Schuylkill, LionLaunch Business Plan Competition, hosted by Penn State Schuylkill’s LionLaunch community-based entrepreneurship program, had finalists pitch their small business ideas and earn up to $5,000 and free office space.
Winner: Grantworks, LLC, a grant writing and consultation service.
Shenango, $500 Startup Challenge, hosted by Penn State Shenango’s innovation hub VenturePointe at the eCenter @ LindenPointe, had 19 participants pitch to be one of five teams selected to make it to the next level of challenge.
Winner: There was a tie for first place. The winning teams were The Oven Buddy and The Latch Patch. The Oven Buddy is an adaptive technology for individuals with mobility issues that allow the racks of an oven to slide out and raise to waist level if needed. The Latch Patch is a device to prevent children and the elderly from accidentally locking themselves in a room. The device allows doors to be completely closed for privacy without the worry of the door latching shut and locking.
Wilkes Barre, Innovation Challenge, hosted by Wilkes Barre’s innovation hub, the Think Center, in collaboration with four other universities, took place on February 4. The challenge had students pitch their ideas to the Wilkes-Barre Connect team.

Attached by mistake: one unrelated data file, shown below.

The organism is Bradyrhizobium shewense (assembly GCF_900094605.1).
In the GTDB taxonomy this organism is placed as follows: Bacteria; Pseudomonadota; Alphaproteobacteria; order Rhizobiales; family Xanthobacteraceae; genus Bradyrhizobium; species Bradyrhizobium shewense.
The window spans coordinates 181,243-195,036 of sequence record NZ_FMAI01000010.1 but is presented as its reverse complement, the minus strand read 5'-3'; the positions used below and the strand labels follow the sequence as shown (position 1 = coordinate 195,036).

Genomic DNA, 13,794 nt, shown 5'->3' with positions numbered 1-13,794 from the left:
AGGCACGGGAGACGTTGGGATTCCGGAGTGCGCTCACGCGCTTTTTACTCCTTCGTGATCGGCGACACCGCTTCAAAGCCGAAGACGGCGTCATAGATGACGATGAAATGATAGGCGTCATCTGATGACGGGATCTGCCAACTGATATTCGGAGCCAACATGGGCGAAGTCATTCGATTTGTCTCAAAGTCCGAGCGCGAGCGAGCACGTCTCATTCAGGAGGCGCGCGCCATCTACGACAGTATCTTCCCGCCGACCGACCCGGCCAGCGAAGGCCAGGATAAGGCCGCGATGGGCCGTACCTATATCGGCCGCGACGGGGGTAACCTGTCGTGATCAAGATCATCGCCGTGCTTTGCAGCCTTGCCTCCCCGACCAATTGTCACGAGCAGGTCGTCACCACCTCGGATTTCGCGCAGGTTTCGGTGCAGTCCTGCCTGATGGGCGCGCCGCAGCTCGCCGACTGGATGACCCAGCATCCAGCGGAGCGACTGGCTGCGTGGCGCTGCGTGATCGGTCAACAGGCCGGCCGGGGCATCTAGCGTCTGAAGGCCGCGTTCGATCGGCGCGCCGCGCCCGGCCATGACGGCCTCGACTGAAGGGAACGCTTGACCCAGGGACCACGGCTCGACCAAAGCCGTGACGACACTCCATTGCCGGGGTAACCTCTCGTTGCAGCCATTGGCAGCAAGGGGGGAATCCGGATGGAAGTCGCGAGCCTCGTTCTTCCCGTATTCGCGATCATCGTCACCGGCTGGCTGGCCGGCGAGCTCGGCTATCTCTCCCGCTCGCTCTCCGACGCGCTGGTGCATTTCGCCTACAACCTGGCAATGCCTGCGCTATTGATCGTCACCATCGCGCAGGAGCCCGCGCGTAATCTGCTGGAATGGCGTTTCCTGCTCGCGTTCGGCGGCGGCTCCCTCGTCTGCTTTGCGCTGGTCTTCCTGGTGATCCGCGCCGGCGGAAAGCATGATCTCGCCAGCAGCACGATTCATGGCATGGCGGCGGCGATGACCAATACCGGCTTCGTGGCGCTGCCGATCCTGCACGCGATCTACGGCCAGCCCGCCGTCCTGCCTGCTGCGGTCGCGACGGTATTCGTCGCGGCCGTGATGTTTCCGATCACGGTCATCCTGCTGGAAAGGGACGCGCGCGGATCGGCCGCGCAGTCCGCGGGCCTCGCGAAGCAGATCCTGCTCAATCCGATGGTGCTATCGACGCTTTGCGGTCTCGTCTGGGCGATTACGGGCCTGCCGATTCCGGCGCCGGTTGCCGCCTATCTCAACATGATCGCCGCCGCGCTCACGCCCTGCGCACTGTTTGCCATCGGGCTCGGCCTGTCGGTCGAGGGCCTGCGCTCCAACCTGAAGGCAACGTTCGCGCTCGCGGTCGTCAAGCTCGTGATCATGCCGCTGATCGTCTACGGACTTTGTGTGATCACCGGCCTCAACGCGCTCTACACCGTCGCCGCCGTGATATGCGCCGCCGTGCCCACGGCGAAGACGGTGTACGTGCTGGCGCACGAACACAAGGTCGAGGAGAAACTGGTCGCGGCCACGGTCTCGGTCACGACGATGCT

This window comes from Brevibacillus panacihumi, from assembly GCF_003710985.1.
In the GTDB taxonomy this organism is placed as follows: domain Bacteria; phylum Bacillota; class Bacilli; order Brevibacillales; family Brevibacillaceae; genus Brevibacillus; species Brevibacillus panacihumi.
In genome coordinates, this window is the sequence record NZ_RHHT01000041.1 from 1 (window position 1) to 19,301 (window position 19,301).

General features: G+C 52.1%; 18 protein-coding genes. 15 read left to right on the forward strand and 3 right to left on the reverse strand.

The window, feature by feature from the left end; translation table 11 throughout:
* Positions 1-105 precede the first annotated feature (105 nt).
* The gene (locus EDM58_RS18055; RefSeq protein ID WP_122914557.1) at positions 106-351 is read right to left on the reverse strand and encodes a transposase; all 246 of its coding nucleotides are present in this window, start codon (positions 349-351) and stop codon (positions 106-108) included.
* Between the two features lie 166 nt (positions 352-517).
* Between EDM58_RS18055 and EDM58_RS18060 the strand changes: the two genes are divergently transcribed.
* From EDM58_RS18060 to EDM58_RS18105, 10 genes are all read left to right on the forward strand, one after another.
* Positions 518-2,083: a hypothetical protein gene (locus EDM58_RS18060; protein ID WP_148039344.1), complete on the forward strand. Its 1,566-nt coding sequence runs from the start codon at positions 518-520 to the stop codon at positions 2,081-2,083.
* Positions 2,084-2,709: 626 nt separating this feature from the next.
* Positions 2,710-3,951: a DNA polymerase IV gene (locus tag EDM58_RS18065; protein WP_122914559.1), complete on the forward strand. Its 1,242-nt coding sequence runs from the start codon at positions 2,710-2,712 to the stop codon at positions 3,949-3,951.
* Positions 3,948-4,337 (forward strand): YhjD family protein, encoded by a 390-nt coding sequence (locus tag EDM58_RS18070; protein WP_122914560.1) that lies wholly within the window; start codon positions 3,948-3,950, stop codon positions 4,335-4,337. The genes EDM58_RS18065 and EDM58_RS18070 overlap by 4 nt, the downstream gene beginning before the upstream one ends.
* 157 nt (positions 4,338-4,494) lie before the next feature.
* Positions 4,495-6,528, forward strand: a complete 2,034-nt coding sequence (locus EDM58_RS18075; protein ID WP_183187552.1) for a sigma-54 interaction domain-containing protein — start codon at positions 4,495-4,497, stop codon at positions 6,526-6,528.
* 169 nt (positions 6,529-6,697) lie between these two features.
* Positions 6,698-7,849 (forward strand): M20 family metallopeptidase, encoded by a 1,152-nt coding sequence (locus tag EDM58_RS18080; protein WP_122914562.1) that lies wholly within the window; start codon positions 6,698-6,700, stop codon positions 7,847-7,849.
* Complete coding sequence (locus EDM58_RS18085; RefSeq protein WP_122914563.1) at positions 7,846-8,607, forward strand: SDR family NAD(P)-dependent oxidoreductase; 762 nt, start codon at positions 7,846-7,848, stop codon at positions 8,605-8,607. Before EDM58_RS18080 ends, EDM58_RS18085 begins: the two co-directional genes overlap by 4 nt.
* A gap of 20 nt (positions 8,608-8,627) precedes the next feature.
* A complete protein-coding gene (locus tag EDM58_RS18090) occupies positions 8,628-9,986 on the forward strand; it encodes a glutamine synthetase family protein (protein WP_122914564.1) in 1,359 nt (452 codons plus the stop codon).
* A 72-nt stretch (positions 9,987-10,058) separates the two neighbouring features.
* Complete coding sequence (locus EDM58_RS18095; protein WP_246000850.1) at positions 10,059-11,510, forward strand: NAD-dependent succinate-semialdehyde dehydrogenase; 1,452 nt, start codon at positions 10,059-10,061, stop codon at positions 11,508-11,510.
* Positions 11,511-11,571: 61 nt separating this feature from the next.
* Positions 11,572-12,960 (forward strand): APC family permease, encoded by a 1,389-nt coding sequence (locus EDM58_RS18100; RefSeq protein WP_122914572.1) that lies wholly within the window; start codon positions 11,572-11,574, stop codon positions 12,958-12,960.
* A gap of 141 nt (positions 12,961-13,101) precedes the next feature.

Winner: Asher Smart, developed a modified tennis racket for tennis enthusiasts with lower back pain.
Startup Week originated in 2012 as IST Startup Week and became Penn State Startup Week in 2017, uniting numerous colleges, campuses, and units across the University. Its purpose is to showcase innovation in technology, health, the arts, education, sustainability, and global impact that is occurring daily at Penn State. This year’s Startup Week activities took place April 1-5 in 45 venues in eight colleges and on 11 campuses and featured 76 speakers, with half of those speakers being Penn State alumni or current students. Startup Week 2019 was made possible by the invaluable support of our corporate sponsors including Lockheed Martin, Ford, Leidos, IBM, M&T Bank Technology, Ernst & Young (EY), Corning, and the Penn State Sustainability Institute.